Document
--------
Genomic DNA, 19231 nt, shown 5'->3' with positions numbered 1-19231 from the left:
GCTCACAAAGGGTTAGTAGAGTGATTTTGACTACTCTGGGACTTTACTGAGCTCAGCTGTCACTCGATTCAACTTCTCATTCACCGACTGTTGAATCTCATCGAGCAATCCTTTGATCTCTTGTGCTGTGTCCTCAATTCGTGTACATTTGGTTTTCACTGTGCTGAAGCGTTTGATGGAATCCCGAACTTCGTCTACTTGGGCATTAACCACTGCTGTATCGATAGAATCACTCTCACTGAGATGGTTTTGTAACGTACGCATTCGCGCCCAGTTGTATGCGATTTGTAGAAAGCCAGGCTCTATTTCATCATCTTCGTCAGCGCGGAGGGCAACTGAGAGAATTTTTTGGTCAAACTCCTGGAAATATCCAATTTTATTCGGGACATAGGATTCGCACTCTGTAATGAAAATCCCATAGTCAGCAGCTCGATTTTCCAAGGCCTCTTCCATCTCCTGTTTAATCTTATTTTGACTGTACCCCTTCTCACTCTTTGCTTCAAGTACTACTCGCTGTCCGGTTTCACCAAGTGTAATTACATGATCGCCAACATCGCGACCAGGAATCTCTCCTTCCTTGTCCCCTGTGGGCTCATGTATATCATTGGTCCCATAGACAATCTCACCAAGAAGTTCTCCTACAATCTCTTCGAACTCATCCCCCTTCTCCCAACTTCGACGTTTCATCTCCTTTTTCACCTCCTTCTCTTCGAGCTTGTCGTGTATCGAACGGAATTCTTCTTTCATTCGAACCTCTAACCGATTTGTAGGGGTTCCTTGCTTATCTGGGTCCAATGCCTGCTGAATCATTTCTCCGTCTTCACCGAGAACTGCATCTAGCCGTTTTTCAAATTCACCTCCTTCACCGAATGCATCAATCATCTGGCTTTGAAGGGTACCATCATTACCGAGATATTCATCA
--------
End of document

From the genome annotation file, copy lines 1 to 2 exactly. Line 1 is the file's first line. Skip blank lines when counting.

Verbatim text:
Genomic DNA, 19231 nt, shown 5'->3' with positions numbered 1-19231 from the left:
GCTCACAAAGGGTTAGTAGAGTGATTTTGACTACTCTGGGACTTTACTGAGCTCAGCTGTCACTCGATTCAACTTCTCATTCACCGACTGTTGAATCTCATCGAGCAATCCTTTGATCTCTTGTGCTGTGTCCTCAATTCGTGTACATTTGGTTTTCACTGTGCTGAAGCGTTTGATGGAATCCCGAACTTCGTCTACTTGGGCATTAACCACTGCTGTATCGATAGAATCACTCTCACTGAGATGGTTTTGTAACGTACGCATTCGCGCCCAGTTGTATGCGATTTGTAGAAAGCCAGGCTCTATTTCATCATCTTCGTCAGCGCGGAGGGCAACTGAGAGAATTTTTTGGTCAAACTCCTGGAAATATCCAATTTTATTCGGGACATAGGATTCGCACTCTGTAATGAAAATCCCATAGTCAGCAGCTCGATTTTCCAAGGCCTCTTCCATCTCCTGTTTAATCTTATTTTGACTGTACCCCTTCTCACTCTTTGCTTCAAGTACTACTCGCTGTCCGGTTTCACCAAGTGTAATTACATGATCGCCAACATCGCGACCAGGAATCTCTCCTTCCTTGTCCCCTGTGGGCTCATGTATATCATTGGTCCCATAGACAATCTCACCAAGAAGTTCTCCTACAATCTCTTCGAACTCATCCCCCTTCTCCCAACTTCGACGTTTCATCTCCTTTTTCACCTCCTTCTCTTCGAGCTTGTCGTGTATCGAACGGAATTCTTCTTTCATTCGAACCTCTAACCGATTTGTAGGGGTTCCTTGCTTATCTGGGTCCAATGCCTGCTGAATCATTTCTCCGTCTTCACCGAGAACTGCATCTAGCCGTTTTTCAAATTCACCTCCTTCACCGAATGCATCAATCATCTGGCTTTGAAGGGTACCATCATTACCGAGATATTCATCA